Deb’s writing explores the complex ways that people belong to (and separate from) their families. Her essays, op-ed and fiction pieces have appeared in New York Times, The Life Sentence, Foster Focus, STIR Journal, The Oregonian, Portland Tribune, Portland Upside, Manifest-Station, and Clackamas Literary Review. Her essay “Mr. Potato Head’s Secret Life” was selected for Portland’s inaugural Listen to Your Mother show in May 2014, and her essay “Skipping Stones” is included in The Truth of Memoir: How to Write about Yourself and Others with Honesty, Emotion, and Integrity. Deb’s essay “Waiting at Windows” appears in Blended: Writers on the Stepparenting Experience, edited by Samantha Ducloux Waltz.
Deb has been a birth, foster, step, and adoptive parent to over thirty children, and a Court Appointed Special Advocate (CASA) for another two dozen abused and neglected kids in Oregon foster care. She has extensive experience in student, staff, and community engagement; interagency collaboration; and program and conference development. She has twenty years experience providing training to child advocates, social workers, and parents. Deb has been a government bureaucrat and an electrician’s apprentice, had her voice silenced by fists and bolstered by applause. She has felt responsible for a child’s birth, and a child’s death.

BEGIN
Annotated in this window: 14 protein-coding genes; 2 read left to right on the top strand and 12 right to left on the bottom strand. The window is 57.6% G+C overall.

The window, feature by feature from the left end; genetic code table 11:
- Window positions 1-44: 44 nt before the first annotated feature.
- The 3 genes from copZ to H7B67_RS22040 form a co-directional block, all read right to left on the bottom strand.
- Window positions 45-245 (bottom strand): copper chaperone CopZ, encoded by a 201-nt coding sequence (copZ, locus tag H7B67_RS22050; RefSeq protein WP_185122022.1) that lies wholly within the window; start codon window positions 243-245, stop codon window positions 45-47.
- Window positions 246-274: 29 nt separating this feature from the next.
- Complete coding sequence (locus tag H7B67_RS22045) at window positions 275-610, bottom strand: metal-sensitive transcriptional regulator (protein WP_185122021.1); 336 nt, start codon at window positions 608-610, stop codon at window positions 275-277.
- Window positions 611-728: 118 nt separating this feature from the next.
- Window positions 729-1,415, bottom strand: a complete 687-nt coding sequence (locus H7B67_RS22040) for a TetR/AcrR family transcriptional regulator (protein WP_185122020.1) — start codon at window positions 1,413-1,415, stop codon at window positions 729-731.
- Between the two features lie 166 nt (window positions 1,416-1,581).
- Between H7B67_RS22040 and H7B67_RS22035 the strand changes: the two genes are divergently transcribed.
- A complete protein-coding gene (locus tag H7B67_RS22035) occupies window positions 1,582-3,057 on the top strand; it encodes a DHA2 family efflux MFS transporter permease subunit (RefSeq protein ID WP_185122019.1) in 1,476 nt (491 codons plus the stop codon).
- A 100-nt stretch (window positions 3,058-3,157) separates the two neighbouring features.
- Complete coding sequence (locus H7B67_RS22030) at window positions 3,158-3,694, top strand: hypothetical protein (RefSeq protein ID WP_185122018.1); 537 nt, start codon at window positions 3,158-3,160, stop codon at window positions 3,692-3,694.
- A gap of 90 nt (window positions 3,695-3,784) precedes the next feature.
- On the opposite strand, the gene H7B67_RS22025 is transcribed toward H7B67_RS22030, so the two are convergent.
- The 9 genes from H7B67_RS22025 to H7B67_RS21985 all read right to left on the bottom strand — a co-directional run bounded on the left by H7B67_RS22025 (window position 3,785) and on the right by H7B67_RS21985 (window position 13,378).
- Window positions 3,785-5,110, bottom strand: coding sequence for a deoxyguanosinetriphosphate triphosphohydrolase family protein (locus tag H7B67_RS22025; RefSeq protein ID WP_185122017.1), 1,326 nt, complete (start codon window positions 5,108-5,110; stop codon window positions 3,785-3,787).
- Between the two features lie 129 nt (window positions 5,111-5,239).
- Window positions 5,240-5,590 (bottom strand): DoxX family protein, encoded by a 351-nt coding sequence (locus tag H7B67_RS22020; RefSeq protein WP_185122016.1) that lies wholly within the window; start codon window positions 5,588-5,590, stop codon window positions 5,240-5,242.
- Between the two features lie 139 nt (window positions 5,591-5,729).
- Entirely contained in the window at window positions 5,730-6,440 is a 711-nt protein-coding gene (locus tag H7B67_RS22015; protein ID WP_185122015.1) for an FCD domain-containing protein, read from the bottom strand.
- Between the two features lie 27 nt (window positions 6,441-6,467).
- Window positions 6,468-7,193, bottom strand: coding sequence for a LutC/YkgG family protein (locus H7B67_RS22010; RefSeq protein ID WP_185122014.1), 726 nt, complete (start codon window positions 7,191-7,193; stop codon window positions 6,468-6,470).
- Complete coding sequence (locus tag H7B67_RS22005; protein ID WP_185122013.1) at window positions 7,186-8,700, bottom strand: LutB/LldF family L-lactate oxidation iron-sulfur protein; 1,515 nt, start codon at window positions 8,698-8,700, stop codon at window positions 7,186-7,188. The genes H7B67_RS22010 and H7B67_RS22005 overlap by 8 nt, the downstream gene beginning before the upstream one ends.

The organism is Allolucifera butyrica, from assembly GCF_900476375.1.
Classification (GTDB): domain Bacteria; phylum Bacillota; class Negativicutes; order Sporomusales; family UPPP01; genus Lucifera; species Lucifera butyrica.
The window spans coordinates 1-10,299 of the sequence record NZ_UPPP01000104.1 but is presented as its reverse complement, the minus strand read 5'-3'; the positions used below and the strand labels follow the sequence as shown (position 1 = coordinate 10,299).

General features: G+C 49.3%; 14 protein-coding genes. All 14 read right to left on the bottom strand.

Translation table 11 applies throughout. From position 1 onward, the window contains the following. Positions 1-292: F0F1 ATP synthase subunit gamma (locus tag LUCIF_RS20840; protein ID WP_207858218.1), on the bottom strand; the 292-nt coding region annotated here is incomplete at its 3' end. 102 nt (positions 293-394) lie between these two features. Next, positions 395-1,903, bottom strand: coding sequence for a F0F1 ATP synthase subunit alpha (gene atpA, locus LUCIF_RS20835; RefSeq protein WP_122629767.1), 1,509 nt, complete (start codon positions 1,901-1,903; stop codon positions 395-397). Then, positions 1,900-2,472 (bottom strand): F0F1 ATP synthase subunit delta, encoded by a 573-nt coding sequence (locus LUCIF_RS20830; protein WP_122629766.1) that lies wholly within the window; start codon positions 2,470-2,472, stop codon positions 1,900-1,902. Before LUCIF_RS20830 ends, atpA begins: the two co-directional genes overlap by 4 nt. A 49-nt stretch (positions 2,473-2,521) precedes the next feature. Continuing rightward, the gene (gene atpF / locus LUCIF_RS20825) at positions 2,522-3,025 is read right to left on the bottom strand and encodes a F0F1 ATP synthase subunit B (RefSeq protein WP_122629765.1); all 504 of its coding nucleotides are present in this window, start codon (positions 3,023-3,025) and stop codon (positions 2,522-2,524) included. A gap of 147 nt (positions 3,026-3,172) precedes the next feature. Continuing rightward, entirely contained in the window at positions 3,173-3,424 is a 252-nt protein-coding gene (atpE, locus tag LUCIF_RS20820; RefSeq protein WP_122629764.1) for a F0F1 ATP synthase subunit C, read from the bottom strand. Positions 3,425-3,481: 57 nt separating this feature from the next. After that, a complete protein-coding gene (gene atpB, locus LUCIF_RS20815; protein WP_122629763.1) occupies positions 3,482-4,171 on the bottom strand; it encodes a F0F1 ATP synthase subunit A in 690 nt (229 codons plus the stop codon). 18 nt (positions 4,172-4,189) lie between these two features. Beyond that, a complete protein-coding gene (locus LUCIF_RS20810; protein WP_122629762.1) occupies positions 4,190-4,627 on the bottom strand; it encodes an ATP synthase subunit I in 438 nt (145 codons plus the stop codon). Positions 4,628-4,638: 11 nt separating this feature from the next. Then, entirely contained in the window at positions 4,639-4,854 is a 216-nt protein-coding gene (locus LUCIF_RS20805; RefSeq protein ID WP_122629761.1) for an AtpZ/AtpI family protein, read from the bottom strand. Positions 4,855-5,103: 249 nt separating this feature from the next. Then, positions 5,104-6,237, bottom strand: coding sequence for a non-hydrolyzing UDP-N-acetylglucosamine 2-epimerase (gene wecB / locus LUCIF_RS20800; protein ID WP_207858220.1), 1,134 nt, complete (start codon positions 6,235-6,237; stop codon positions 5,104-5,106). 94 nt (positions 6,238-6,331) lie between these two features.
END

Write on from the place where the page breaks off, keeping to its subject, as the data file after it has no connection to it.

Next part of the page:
She makes a decent enchilada and a mean apple pie. The truest thing that has ever been said about her was by her fourth grade teacher, “She talks too much and wanders about, out of her seat.” Deb leveraged her habit of minding other people’s business into work that has improved countless lives of Oregon’s most vulnerable children and families.
Deb finds family for those who’ve died and for whom medical examiners have been unable to locate next of kin. You can read more about her efforts at Finding Family. To inquire about Deb’s services providing family history research services for biographers, next of kin searches for attorneys administering estates, or family genealogy, please contact Deb.